First thing each morning for a few weeks now (since the snow's been gone) Roy goes out to do morning chores and then puts in a half hour or so taking down dead trees and cleaning up the woods along our driveway and still-running ditch/stream. This morning when he came in for breakfast he brought this little bouquet of Marsh Marigolds, the very first blossoms of the season.
After breakfast, I did a few household chores and then hit the transplanting and starting some more seeds inside. Made the decision to go to Plan B for flowers on the north end of the field garden. I've got a total of only nine phlox sprouts. Need 35 for the row. Ain't gonna happen this year. Although I still could buy the phlox plants. I did see some when I was last at the local greenhouse, but I think they were good-sized ones in 4" pots for around $3.50 each. If I need 35 of them . . . well, that's not gonna happen either. I do have a good fall-back plan with my zinnias.
They got transplanted today and I have more than enough of them for the row. Matter of fact, if I don't use them for that space, what the heck will I do with so many of them? Got great germination and by the time I divided them, I think I ended up with about 45 plants.
I'm thinking starting nasturtiums inside is the way to go for me. Look at these beauties. Tomorrow I'm going to transfer them to the long, narrow planters I set on the deck railing. I'll still have to keep them inside at night for a while but, doggone if I shouldn't finally have planters of lovely, trailing nasturtiums this year.
These tomater plants are getting so big (over a foot tall now) that I'm just leaving them by the south window rather than under lights. Gotta slow 'em down somehow. It will be at least two weeks (or more . . . we had snowflakes on and off again today, if you can believe it) before they can go outside and they're just growing too fast.
Finally decided to replant broccoli . . . using the new seed. It should work better this time. Duh. Also started some green and red cabbage and some lemon cucumbers. I'm addicted to lemon cucs and eat them like apples. They take longer to mature than regular green slicing cucs so I decided to give them a jump start this year by starting them inside.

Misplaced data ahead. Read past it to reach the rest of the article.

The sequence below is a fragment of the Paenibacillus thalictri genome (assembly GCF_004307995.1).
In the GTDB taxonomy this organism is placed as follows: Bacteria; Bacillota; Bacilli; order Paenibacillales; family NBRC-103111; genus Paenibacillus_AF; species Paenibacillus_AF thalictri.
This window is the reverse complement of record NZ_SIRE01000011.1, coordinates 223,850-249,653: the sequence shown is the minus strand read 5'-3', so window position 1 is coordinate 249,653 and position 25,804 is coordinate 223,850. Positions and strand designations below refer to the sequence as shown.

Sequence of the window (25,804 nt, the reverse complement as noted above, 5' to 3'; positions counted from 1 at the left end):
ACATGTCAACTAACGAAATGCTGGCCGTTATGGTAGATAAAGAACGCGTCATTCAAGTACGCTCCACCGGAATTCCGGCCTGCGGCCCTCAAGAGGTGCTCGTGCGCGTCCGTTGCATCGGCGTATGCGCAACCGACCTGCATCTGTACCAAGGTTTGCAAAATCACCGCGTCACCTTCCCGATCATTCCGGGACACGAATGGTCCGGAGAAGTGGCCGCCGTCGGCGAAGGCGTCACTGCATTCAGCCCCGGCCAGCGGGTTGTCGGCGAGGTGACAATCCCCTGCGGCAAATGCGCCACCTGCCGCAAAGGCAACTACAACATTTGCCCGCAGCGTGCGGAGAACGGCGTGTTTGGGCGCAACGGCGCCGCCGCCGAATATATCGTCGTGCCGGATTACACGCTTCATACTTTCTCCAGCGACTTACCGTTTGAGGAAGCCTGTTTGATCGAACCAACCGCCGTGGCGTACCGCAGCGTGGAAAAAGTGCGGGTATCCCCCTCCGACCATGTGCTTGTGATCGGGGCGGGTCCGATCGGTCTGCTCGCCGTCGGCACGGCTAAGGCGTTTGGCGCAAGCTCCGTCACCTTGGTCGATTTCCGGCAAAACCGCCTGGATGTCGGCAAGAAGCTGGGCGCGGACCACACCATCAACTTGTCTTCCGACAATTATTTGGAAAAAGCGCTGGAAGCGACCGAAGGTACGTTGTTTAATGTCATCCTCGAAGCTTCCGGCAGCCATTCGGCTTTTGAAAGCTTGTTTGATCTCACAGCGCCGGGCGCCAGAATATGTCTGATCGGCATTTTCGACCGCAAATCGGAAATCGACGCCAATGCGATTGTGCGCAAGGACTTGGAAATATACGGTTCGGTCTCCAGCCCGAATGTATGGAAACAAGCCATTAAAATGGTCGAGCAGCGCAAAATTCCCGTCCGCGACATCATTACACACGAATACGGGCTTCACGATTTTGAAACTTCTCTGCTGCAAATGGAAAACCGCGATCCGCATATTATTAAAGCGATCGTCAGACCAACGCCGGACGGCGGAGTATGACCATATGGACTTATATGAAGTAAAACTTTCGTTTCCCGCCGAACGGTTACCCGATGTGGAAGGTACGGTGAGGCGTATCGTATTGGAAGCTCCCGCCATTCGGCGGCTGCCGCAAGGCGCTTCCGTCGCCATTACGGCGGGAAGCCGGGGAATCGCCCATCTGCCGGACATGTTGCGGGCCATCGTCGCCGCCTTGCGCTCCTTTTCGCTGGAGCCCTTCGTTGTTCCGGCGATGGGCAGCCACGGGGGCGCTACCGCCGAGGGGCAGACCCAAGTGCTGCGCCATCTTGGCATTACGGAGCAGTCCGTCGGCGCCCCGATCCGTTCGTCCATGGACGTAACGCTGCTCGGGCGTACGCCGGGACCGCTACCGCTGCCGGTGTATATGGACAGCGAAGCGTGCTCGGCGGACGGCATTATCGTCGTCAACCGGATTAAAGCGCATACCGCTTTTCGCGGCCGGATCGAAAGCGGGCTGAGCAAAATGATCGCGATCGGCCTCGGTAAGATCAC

Then I cleaned up the terrible mess planting/transplanting on the kitchen table makes and went to help
Toured the strawberry bed and, holy smoly, look! They're alive and green!
I haven't had a chance to mulch the strawberries yet, and balderdash, wouldn't ya know the weeds are starting to grow back in already. It rams home the point that you should finish a job. I should have pushed to get the patch mulched when I had it weed-free the first time. But it wasn't so hard to overlook the weeds when I saw nearly all of the strawberry plants looking healthy.
Moving along to the raspberries, it's good to see them leafing out as well as they are.
Okay, blueberries. I hadn't done anything other than walk through them earlier this spring.
I don't think you can actually see by this bird's-eye view, but they are starting to bud out. And would ya look at those honking, big weeds around the base? Why do weeds insist on growing right where it's so hard to get them out without damaging the roots? There oughta be a law. I wonder if I don't mulch heavily enough right under the bushes? There aren't weeds like that elsewhere in the patch. I couldn't walk away from the blueberry bushes without attacking those weeds for at least a short time. I worked for a little less than an hour and got not quite half of them de-weeded.
Next the whole area will get a heavy layer of peat moss for mulch and to keep the soil acidic which is what blueberries require.
Now to do dinner dishes, take a shower, get into bed and read (for about 4-1/2 minutes) before konking out for the night. Gotta get rested for another ho-hum day tomorrow.